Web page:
Why do homework?

The movie “Those Magnificent Men in their Flying Machines” is about about a race from London to Paris in 1910. In the movie a German officer reads a book in order to learn how to fly. It doesn’t work too well for him though, because he crashes his plane into the English Channel.

Some students think that listening to a lecture and doing a few problems in school is enough. But the truth is, students need to practice what they have learned. The practicing serves two purposes. First, it cements the skill in that part of the brain that does things by rote. It makes those skills a habit. But just as important, it also exposes the questions or gaps in the skill, so that the student can go back to the teacher and get further instruction.

I have seen many articles and books written about the subject of homework. As a matter of fact, in the last few years there are many books that are clearly opposed to it. In my experience, students who do all of their homework get far better grades than students who don’t complete it all. And, in addition, the students who do all of their homework are able to study for the larger midterm or final tests in less than half the time of the students who hadn’t done their homework all along. So, the payoff for doing your homework is better grades and less time studying for tests. I think most kids would buy into that option for sure!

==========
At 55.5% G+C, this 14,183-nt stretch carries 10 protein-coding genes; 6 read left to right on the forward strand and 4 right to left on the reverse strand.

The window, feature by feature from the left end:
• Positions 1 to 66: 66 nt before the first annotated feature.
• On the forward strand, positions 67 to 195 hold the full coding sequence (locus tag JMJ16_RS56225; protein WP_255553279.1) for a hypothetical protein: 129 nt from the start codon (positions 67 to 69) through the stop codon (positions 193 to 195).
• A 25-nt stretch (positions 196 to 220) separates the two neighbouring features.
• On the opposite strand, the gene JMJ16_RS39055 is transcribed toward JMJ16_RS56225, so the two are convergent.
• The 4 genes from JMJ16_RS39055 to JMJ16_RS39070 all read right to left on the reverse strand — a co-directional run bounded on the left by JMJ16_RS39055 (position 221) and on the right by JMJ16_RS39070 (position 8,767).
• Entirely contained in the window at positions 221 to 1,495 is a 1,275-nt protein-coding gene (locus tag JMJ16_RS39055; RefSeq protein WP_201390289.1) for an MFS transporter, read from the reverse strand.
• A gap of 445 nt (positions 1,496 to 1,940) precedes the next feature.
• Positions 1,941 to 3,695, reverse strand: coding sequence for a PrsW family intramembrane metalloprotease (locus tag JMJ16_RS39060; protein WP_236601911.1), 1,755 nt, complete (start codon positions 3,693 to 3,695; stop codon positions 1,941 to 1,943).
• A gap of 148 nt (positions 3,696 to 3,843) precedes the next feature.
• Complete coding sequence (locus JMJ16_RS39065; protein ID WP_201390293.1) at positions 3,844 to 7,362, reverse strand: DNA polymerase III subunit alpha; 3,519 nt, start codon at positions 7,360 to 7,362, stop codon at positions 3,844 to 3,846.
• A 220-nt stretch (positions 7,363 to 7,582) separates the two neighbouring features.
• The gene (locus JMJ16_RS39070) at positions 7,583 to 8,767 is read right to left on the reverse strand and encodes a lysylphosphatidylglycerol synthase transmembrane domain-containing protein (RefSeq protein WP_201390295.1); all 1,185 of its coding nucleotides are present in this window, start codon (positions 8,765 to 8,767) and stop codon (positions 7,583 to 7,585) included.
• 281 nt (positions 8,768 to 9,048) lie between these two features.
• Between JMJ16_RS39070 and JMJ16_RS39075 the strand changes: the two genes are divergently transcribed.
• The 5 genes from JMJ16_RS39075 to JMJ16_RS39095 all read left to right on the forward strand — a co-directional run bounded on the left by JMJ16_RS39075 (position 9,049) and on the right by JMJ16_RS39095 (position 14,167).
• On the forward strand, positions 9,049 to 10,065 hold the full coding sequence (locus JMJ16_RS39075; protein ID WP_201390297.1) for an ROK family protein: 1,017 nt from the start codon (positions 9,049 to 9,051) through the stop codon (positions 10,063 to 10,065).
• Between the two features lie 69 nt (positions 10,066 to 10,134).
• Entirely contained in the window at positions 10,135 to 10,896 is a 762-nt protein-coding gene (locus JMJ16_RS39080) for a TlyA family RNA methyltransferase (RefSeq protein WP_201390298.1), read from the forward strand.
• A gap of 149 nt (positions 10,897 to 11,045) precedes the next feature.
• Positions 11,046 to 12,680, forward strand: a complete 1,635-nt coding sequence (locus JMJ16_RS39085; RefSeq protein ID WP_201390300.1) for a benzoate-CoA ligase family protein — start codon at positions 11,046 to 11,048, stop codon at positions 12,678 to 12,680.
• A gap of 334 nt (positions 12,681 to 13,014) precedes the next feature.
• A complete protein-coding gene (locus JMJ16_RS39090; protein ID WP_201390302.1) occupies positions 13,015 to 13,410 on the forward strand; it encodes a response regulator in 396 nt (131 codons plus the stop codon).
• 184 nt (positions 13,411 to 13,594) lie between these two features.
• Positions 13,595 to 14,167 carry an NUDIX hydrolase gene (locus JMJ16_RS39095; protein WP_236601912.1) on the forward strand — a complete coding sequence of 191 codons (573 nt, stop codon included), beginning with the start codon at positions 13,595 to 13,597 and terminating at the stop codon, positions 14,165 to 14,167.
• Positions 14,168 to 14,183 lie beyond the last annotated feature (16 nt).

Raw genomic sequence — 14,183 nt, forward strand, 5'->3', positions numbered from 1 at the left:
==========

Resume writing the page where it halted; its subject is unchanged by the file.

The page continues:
When I teach study skills, I work with students that have never put a priority on school or homework. They learn to keep a calendar, make a schedule, prioritize their activities, analyze notes, manage their projects and even how to spend LESS time doing their school work.

Students should be doing homework in every subject, every day. Just because the work isn’t being collected the next day, doesn’t mean it shouldn’t be worked on. Fifteen minutes per day, spent working on learning a new concept in science or some new vocabulary has far more worth than 3 hours spent on a project once every other week. Ask your student how they learn a new video game or how they learn to play on the football team. Neither of those things work when “crammed” into long lessons. They both require regular every day practice. Well, so do school subjects. Practice EVERY DAY!

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